Magic Tree House Music Collaboration

School Age


Two years ago, on the first day of my job as a librarian, I met four of my local media specialists at a Battle of the Books practice event. One in particular was very eager to work with me. She, too, had just started a new job at an elementary school and confided in me that she could use all the help she could get. Her school system had shifted her there from a middle school and those teens were really everything to her. As our relationship grew, I also learned that on her first day, she came in to find a destroyed library. Over the winter break and during the transition period between media specialists, a flood put the entire media center under two feet of water. She lost hundreds of books.

I started building up our partnership, first by listening to what she struggled with and then providing resources to help. She needed more books, so I came to her with every suitable donated book and every weeded title that was still in good shape and interesting. She also needed help in connecting to her youngest kids, so I came in to do storytimes with kindergarten and first grade. Over time, it became a beneficial thing for me, as well. I have a standing invitation to come to staff meetings and parent nights, and I’ve provided training on using our digital resources to staff and students.

This year, the school became interested in pushing our partnership further. The principal and media specialist pulled me aside to discuss coming up with a project that they may be able to present at our state’s school library conference. They saw it as a way to set an example for the other schools in our state. We thought briefly on what we could do specifically for second graders to help them engage with this year’s grade level read, A Good Night for Ghosts from the Magic Tree House series. At first, we didn’t come up with much, so we decided to stew on it.

I had a very busy fall so my stewing went on for a few months before I came up with something very spectacular and sparkly to me. The Magic Tree House books take place in countries all over the world and during lots of periods of history so there are a hundred different directions you could go. The first thing that came to mind was history, but that’s not so sparkly to second graders. You need something else to jazz it up. The second thing that came to mind was cultural foods, but that would be a disaster when you’re talking 80 kids. The third thing was music.

Duh! Music! The main character in A Good Night for Ghosts is Louis Armstrong (or Dipper in the book). It was there for me the whole time.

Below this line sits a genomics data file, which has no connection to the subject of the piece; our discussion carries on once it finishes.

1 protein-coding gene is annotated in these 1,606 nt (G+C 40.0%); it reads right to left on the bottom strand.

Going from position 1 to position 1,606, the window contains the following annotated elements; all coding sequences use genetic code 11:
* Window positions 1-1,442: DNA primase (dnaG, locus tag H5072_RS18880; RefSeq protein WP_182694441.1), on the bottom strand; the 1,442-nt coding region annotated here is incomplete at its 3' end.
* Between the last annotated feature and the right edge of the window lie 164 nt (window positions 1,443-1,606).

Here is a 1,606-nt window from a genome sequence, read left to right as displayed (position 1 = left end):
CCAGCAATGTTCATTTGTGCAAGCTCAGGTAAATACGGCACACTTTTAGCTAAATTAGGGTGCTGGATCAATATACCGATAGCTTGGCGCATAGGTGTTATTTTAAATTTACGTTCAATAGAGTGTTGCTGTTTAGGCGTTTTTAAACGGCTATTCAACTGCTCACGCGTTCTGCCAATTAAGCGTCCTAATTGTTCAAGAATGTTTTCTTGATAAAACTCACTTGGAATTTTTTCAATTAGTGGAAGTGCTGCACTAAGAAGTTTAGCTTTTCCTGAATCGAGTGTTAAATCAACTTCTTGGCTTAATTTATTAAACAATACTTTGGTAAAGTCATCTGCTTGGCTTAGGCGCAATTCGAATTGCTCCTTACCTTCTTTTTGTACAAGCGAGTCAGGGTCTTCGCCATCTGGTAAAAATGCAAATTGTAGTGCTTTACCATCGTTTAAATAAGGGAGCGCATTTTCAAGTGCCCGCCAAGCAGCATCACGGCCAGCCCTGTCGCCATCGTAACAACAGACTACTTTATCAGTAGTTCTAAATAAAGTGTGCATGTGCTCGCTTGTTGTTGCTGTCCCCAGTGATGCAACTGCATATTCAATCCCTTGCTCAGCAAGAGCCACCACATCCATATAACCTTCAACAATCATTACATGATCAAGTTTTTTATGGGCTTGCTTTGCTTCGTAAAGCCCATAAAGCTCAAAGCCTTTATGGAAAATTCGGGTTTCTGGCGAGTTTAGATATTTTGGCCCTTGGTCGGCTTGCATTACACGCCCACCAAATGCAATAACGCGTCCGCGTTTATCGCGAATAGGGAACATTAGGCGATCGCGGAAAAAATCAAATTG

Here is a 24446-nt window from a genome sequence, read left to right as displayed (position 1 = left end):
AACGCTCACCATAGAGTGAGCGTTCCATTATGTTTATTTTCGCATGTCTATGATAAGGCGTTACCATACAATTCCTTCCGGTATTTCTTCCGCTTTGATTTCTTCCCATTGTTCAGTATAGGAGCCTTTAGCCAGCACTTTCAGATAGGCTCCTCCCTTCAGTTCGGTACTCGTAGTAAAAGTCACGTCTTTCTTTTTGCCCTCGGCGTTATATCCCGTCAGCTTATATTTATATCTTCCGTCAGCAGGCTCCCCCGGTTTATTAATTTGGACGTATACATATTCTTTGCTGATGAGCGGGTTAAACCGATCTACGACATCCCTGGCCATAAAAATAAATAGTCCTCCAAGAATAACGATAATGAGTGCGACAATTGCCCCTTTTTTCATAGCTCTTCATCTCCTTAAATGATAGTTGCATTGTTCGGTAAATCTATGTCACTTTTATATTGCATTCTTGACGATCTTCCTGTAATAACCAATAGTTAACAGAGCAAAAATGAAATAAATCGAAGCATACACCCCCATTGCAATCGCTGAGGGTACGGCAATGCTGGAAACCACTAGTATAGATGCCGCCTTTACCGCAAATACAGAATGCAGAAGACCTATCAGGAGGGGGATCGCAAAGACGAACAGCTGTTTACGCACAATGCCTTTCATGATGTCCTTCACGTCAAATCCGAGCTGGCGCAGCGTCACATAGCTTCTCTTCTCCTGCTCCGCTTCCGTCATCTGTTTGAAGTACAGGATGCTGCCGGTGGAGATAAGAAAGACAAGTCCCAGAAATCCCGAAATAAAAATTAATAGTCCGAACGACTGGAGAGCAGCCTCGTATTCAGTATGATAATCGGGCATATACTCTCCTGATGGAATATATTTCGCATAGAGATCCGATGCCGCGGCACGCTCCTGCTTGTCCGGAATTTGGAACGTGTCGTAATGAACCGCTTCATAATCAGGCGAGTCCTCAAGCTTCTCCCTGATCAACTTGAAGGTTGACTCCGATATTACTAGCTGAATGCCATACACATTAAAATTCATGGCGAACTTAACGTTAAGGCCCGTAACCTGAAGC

I pitched my idea to the school administration first. “Hey guys, what if I brought in live performers to play music from the time periods and countries featured in three of the books? We’ll do jazz first to go with your grade level read, then African drumming, and then Irish music.” They fell all over themselves for it.

So I started sourcing performers. The most trusted place in town was a music factory that puts on lots of live events and also mentors youth. They also loved the idea, but when they provided me with the costs, I got very worried. It was much more than I’d hoped. I asked my director if there was anything we could do and she immediately responded that she’d cover it. Hooray for administrative support!

We all coordinated our schedules, settled on some dates, and then we divided our parts. I would do a little dramatic reading from the book first, their media specialist would talk about the history of New Orleans and introduce jazz, and then the performer would speak more on the history of jazz and play some songs for us.

We did our first in the series last week and it was perfect! The kids were so interested in the book afterward and couldn’t wait to get their own copy. Each of them will receive one from the school system to keep in the coming weeks. It couldn’t have worked out any better.




I’ll be back with more on this series after our African drumming program.


Did this post help you? It took around 2 hours of my personal time to share with you. If you would like to send me a dollar for my time, I would not be opposed. 


Community Building: More Than Programs for Teens


Community Building


My adventures in building up teen participation in my small-town library have been long and arduous. Honestly, I’ve never succeeded in having steady attendance for programs. I’ve attempted basically everything in the book and am having some success with partnering with schools (more on that ahead), but lately, I’ve given myself some permission to shift my focus.